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Influential Listeners: An Experiment on Persuasion Bias in Social Networks

Author

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  • Luca Corazzini
  • Filippo Pavesi
  • Beatrice Petrovich
  • Luca Stanca

    ()

Abstract

This paper presents an experimental investigation of persuasion bias, a form of bounded rationality whereby agents communicating through a social network are unable to account for possible repetitions in the information they receive. The results indicate that network structure plays a significant role in determining social influence. However, the most influential agents are not those with more outgoing links, as predicted by the persuasion bias hypothesis, but those with more incoming links. We show that a boundedly rational updating rule that takes into account not only agents' outdegree, but also their indegree, provides a better explanation of the experimental data. In this framework, consensus beliefs tend to be swayed towards the opinions of influential listeners. We then present an effort-weighted updating model as a more general characterization of information aggregation in social networks.

Suggested Citation

  • Luca Corazzini & Filippo Pavesi & Beatrice Petrovich & Luca Stanca, 2010. "Influential Listeners: An Experiment on Persuasion Bias in Social Networks," Working Papers 196, University of Milano-Bicocca, Department of Economics, revised Aug 2010.
  • Handle: RePEc:mib:wpaper:196
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    References listed on IDEAS

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    Citations

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    Cited by:

    1. Mantilla, César, 2015. "Communication networks in common-pool resource games: Field experimental evidence," Journal of Economic Behavior & Organization, Elsevier, vol. 118(C), pages 215-226.
    2. Eger, Steffen, 2016. "Opinion dynamics and wisdom under out-group discrimination," Mathematical Social Sciences, Elsevier, vol. 80(C), pages 97-107.
    3. Buechel, Berno & Hellmann, Tim & Klößner, Stefan, 2015. "Opinion dynamics and wisdom under conformity," Journal of Economic Dynamics and Control, Elsevier, pages 240-257.
    4. Enke, Benjamin & Zimmermann, Florian, 2013. "Correlation Neglect in Belief Formation," IZA Discussion Papers 7372, Institute for the Study of Labor (IZA).
    5. Battiston, Pietro & Stanca, Luca, 2015. "Boundedly rational opinion dynamics in social networks: Does indegree matter?," Journal of Economic Behavior & Organization, Elsevier, vol. 119(C), pages 400-421.
    6. repec:wsi:acsxxx:v:20:y:2017:i:06n07:n:s0219525917500151 is not listed on IDEAS
    7. Mobius, Markus & Phan, Tuan & Szeidl, Adam, 2015. "Treasure Hunt: Social Learning in the Field," CEPR Discussion Papers 10493, C.E.P.R. Discussion Papers.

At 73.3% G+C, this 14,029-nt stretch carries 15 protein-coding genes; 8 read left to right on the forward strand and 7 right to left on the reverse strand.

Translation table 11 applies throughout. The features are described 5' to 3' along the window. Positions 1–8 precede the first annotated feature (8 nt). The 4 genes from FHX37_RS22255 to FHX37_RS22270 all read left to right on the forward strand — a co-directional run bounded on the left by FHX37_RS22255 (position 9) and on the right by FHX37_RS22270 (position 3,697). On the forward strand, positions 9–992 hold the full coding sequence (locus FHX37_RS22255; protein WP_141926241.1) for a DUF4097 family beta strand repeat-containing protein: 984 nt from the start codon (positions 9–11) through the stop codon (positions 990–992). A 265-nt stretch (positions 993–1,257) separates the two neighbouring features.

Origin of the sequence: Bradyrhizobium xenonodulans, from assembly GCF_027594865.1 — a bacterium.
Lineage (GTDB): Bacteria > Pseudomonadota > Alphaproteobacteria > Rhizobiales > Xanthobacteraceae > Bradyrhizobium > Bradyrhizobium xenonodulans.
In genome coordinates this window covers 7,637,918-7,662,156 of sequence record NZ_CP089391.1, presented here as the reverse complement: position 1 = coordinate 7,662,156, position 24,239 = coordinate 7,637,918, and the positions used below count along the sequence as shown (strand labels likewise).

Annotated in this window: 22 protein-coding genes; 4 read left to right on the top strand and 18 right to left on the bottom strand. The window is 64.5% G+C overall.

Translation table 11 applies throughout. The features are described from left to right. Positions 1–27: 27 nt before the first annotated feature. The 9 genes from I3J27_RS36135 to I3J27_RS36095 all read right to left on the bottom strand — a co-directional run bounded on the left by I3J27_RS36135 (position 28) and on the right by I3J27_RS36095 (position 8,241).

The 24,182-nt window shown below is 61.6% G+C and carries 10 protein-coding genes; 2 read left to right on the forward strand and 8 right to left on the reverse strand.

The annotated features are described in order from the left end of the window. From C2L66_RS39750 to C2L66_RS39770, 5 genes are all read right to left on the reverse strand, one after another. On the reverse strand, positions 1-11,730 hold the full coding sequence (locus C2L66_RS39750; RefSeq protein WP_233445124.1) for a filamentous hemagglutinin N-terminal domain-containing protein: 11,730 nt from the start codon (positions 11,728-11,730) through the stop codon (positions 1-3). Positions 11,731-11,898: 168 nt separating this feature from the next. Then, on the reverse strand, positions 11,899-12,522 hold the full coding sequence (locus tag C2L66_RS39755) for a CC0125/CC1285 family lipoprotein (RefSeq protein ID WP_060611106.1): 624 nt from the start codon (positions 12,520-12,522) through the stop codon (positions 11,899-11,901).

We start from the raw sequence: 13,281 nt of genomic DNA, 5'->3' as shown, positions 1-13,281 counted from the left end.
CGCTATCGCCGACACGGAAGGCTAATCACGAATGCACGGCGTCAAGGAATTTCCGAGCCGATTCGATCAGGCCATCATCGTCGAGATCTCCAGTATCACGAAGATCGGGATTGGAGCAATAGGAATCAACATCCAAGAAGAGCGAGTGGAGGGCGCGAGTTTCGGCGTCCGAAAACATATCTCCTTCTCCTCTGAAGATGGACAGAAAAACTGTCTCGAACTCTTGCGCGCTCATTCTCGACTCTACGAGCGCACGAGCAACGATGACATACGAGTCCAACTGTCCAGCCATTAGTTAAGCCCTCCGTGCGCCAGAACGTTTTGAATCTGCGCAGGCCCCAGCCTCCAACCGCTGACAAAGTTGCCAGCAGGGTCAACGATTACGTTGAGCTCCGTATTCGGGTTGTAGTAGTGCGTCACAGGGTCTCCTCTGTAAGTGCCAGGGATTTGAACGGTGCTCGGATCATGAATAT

8. Olcina, Gonzalo & Panebianco, Fabrizio & Zenou, Yves, 2017. "Conformism, Social Norms and the Dynamics of Assimilation," CEPR Discussion Papers 12166, C.E.P.R. Discussion Papers.
    9. Brandts, Jordi & Giritligil, Ayça Ebru & Weber, Roberto A., 2015. "An experimental study of persuasion bias and social influence in networks," European Economic Review, Elsevier, pages 214-229.
    10. David Goldbaum, 2016. "Conformity and Influence," Working Paper Series 35, Economics Discipline Group, UTS Business School, University of Technology, Sydney.
    11. Astrid Gamba & Elena Manzoni & Luca Stanca, 2017. "Social comparison and risk taking behavior," Theory and Decision, Springer, vol. 82(2), pages 221-248, February.
    12. Golub Benjamin & Jackson Matthew O., 2012. "Does Homophily Predict Consensus Times? Testing a Model of Network Structure via a Dynamic Process," Review of Network Economics, De Gruyter, pages 1-31.
    13. Enke, Benjamin & Zimmermann, Florian, 2013. "Correlation Neglect in Belief Formation," IZA Discussion Papers 7372, Institute for the Study of Labor (IZA).
    14. Syngjoo Choi & Edoardo Gallo & Shachar Kariv, 2015. "Networks in the laboratory," Cambridge Working Papers in Economics 1551, Faculty of Economics, University of Cambridge.
    15. David Goldbaum, 2016. "Networks formation to assist decision making," Working Paper Series 37, Economics Discipline Group, UTS Business School, University of Technology, Sydney.
    16. Melguizo, Isabel, 2017. "Homophily and the Persistence of Disagreement," MPRA Paper 77367, University Library of Munich, Germany.

    More about this item

    JEL classification:

    • D85 - Microeconomics - - Information, Knowledge, and Uncertainty - - - Network Formation
    • D83 - Microeconomics - - Information, Knowledge, and Uncertainty - - - Search; Learning; Information and Knowledge; Communication; Belief; Unawareness
    • A14 - General Economics and Teaching - - General Economics - - - Sociology of Economics
    • L14 - Industrial Organization - - Market Structure, Firm Strategy, and Market Performance - - - Transactional Relationships; Contracts and Reputation
    • Z13 - Other Special Topics - - Cultural Economics - - - Economic Sociology; Economic Anthropology; Language; Social and Economic Stratification

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